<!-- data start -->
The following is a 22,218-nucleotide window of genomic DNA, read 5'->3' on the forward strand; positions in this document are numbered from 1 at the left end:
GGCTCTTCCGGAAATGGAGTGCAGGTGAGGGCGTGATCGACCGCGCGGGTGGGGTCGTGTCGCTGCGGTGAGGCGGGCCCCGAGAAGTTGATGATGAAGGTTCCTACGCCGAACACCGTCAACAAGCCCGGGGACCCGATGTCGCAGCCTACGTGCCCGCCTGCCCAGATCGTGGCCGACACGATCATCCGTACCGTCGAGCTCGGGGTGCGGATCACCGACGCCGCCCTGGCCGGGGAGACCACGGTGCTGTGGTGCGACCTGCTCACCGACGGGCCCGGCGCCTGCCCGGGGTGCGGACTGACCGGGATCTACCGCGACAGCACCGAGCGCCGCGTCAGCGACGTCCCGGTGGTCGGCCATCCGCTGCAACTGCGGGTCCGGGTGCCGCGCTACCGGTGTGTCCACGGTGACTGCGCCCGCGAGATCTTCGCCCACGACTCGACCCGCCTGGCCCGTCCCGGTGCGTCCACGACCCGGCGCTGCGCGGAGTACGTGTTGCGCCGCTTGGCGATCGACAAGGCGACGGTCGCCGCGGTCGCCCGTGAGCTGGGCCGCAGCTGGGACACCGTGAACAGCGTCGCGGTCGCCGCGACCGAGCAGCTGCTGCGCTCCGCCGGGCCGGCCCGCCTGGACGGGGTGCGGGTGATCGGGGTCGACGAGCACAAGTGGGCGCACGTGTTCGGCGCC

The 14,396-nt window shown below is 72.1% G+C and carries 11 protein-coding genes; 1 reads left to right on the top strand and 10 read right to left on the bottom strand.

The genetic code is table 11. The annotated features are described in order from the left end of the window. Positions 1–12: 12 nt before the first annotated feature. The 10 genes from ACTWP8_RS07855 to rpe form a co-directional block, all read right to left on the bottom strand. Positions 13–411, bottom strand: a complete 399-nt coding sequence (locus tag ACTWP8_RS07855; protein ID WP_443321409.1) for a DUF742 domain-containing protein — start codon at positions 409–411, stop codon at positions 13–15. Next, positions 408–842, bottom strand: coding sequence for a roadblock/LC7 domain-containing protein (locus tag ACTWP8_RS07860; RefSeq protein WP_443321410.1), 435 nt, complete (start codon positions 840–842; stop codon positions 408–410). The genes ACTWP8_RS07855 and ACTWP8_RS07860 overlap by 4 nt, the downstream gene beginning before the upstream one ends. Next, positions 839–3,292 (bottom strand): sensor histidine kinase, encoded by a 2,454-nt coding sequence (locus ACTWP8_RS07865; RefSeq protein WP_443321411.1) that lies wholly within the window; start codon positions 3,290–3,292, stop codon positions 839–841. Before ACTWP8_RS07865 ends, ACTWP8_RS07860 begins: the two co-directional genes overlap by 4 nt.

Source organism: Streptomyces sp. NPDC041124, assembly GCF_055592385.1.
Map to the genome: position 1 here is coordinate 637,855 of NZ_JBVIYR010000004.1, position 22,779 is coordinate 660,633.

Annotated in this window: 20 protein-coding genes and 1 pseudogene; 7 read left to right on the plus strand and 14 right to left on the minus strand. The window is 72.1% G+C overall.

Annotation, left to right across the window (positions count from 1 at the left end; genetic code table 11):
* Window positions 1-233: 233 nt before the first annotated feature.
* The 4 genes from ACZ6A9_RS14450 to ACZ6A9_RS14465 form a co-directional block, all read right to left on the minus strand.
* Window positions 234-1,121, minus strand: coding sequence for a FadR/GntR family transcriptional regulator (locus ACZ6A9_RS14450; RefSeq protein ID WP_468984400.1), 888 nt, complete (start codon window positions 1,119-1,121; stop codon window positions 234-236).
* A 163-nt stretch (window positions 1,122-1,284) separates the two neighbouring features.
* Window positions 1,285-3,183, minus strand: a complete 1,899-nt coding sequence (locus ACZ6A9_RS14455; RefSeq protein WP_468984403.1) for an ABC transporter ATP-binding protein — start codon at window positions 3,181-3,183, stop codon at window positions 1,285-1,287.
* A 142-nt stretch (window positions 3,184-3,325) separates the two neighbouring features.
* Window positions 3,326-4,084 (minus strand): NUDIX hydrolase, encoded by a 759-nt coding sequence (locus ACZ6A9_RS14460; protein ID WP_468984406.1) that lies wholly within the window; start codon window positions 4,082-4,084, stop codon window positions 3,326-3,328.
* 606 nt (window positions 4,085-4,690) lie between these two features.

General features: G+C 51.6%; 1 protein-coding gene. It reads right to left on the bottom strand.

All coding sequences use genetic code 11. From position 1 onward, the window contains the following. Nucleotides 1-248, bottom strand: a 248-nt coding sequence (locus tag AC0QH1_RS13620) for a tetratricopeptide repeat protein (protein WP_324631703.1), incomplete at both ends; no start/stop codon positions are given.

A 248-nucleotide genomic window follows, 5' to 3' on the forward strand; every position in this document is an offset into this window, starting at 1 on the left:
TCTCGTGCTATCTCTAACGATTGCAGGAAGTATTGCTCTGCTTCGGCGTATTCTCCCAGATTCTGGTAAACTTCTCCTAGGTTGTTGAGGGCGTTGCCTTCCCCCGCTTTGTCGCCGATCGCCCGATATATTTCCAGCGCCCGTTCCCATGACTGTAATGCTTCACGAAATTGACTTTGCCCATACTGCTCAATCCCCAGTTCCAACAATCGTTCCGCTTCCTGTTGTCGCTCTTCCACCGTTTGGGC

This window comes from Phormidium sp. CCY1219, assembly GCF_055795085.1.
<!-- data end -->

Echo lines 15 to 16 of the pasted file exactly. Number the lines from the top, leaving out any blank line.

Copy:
* Window positions 3,326-4,084 (minus strand): NUDIX hydrolase, encoded by a 759-nt coding sequence (locus ACZ6A9_RS14460; protein ID WP_468984406.1) that lies wholly within the window; start codon window positions 4,082-4,084, stop codon window positions 3,326-3,328.
* 606 nt (window positions 4,085-4,690) lie between these two features.